- So I’ve got a few more years to really drive things up before the VO2Max hammer of justice starts chipping away at me.
This is why I ask. I still have a good rel vo2 measured last year in the upper 60’s. The article you linked (Alex Simmons) talked a bit about economy in the relationship to VO2, FTP etc…thinking on the economy side, that’s where it gets hard when you get older. Maybe a little of an excuse but, it’s just sad when you really start to observe the slow decline in performance. It sucks and good for you for doing it right when you’re young enough. You’ll see some awesome improvements in the coming years I believe. Press on!
Edit: it’s more about slowing the decline for me now in my 50’s is what I’m trying to relate.
Yeah. You might be right. The 300w and up ftp and how quickly you get there really must depend on mutant genetics or your history as an athlete. If, as a child, you were playing soccer or basketball or running track or any kind of cardio heavy sport your body is going to begin adapting to the demands of that activity at a very young age. It will be built into your DNA so to speak by the time you hit your 20s. Compare that to someone who has NEVER been exposed to that kind of physical stress. If cycling is your first endurance sport and you picked it up at 30… you’re exposing it to something it has never seen before and your physiology isn’t developing at the same rate as it is when you’re a child (I think) so it will be slower to adapt.
According to the NHS website, you are comfortably in the “healthy weight” range of BMI, though nearer the top than the bottom. You’re much closer to overweight than underweight. I genuinely find it worrying that people refer to that as “too skinny”.
Funny story. Last Friday at work I had two people ask me if I was okay and were worried that I was looking to skinny. At lunch I went to the bike store to pickup a part and when I walked in the guy went “Dude, you are looking fit!”
(6’2", 160lbs 42yo for reference)
Baggie outerwear is your friend. My friends and coworkers don’t know unless I come in wearing fitted clothes.
But then you might just look like someone wearing clothes that don’t fit… I feel like I’m getting swallowed in some of my old shirts.
At 141-142lbs nobody says a word to me about my weight. At 138lbs(my lowest point) people including my wife love to point out how I look terrible. I always think to myself what if I made comments like that to a overweight person? I can maintain 142 without issue but 138 I did way more binge eating.
Both would require a ton of work/effort which I think most people don’t want to do.
There’s gotta be a special reason to want to achieve 5.0 cuz 5.0 is way more than just being fit or “in shape”.
If high performance isn’t your job or passion, then there’s probably other more fun stuff you could do with your time other than diet and train.
Its not that, it just isn’t possible for for a lot. I was an all state level medium and long distance runner in high school, and even in years I’ve gone super deep in training I’ve never broken 280 watts.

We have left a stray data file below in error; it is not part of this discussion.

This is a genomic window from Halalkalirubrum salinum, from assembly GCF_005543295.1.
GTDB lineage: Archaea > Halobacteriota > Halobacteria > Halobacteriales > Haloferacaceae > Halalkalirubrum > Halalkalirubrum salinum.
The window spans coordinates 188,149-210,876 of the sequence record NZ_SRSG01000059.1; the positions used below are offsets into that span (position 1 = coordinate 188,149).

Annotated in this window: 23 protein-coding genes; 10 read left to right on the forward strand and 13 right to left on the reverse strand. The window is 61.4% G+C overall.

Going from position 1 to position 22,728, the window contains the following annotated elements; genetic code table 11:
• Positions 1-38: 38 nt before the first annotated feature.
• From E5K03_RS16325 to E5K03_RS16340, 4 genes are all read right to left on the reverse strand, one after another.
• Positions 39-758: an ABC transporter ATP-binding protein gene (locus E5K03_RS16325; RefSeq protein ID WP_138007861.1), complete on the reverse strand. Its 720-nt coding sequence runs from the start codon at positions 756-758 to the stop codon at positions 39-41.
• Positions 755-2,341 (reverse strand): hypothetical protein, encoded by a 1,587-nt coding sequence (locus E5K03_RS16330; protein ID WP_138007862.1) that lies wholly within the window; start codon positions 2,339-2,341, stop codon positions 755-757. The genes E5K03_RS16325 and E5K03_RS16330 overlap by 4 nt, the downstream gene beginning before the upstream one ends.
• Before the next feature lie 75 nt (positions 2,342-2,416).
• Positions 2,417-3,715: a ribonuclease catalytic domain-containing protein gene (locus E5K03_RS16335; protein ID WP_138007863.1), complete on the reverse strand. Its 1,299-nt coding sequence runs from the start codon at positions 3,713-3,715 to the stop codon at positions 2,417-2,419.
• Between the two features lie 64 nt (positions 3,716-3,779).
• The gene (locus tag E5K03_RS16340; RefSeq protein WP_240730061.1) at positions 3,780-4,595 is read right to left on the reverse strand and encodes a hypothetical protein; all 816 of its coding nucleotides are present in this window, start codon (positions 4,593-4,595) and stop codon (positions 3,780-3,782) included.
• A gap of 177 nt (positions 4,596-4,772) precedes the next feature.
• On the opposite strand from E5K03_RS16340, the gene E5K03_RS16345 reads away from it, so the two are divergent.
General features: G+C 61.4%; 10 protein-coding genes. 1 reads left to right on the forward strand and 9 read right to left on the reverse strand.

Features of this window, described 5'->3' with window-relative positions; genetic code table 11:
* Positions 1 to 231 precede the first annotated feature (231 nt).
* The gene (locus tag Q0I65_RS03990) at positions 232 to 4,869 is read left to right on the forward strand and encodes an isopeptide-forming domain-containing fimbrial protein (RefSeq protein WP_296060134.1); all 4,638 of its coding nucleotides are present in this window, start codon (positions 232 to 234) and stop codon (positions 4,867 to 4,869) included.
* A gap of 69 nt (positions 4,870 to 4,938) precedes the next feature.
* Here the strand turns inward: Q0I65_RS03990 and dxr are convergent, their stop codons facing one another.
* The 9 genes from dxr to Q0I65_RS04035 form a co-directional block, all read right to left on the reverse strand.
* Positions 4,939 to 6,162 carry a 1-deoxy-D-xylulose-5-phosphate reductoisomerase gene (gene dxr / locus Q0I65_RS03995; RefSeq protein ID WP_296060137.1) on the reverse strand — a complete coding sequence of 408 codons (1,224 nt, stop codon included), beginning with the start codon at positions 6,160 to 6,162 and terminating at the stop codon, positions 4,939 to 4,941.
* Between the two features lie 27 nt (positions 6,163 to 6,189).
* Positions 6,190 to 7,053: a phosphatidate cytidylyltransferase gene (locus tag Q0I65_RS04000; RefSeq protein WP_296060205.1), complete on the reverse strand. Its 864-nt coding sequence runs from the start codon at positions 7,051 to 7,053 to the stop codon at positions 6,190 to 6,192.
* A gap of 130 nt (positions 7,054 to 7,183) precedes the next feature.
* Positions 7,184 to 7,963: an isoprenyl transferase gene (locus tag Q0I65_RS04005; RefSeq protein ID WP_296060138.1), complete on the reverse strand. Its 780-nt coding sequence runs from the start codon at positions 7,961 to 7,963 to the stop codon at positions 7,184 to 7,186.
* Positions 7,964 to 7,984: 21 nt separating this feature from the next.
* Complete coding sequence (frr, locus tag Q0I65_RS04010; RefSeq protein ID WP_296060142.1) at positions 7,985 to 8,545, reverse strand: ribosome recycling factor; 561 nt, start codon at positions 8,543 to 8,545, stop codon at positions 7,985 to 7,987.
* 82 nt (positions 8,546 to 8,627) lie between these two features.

Just to put possibility in perspective. Let’s go back to VO2, our start point to see if you can get 5 w/kg at FTP.
A 6min TT is a reasonable measure of vVo2 – velocity @ VO2 max (5min has too much of an anaerobic contribution – the 1 min more makes a big difference).
Say a 70kg rider has a 6min power of 420w.
The old ACSM formula for VO2 max: VO2 in L/min = (watts x .0108) + (mass x .007).
So, 420 x .0108 = 4.536. 70 x .007 = .49. 5 L/min. Divide by 70kg body weight, you have a VO2 of 71.
85% of 420 – 357w, so 5.1 w/kg.
So, if you have a trained VO2 of 70, and you can develop your maximal lactate steady state power until FTP is 85% of VO2 – which is pretty high (only genetic freaks get to 90%) – then you have 5 w/kg.
That VO2 of 70 or higher is pretty darn rare. Assuming that the runner is highly efficient, a VO2 of 70 means a 4:15 mile, which is flipping fast. That’s in the very narrow end of the bell curve, and there are precious few people out there with the genetic starting point to get there.
For Capt Doughnutman, your w/kg on very little training makes one wonder where you could have been at 30, presuming you had started at, say, 15, and had lots of hours in those legs!
To be honest - probably burned out. He probably built a large aerobic base through other sports.
Have you tried things such as block training and varying training density to try and provide a stronger overload?
Are you able to clarify for me how this relates to heart rate data? MLSS as a percentage of maximum heart rate as opposed to percentage of power/pace at VO2 or are the percentage figures similar?
That’s getting fuzzy – using HR as a proxy for power as a % of VO2.
Best just to go as hard as you can for an hour on a nice 60-degree day (to cut down the drift) and see what the HR is for the last 30min.
Wouldn’t that be calculating HR at an approximate MLSS?
I was after an idea of what percentage of maximum HR you would expect MLSS to fall?
Apologies if I’m misunderstanding.
Completely depends on your physiology. What are you looking to get insight to with this question?
How are you 140 with all those doughnuts?!? .
(Sorry, I know you guys are trying to have a serious discussion here)
I had some lactate testing (albeit running) a while ago and the data had me hitting 4mmols at around 94-95% of my max heart rate. The last data point was 4.2mmols at 96%.
I’m curious as to how this fits in to fractional percentage of threshold to VO2 usage that is often quoted around efficiency and performance.
You have one data point – HR @ 4mmol, What you need are two data points that are more direct measurements – either FTP from a 60min effort and then a 6min all out test, or the lab data where you have HR, L/min, and watts so you can just see what max and what MLSS are.
Just trying to do it off of HR at 4mmol and then a whole lot of guessing isn’t going to work.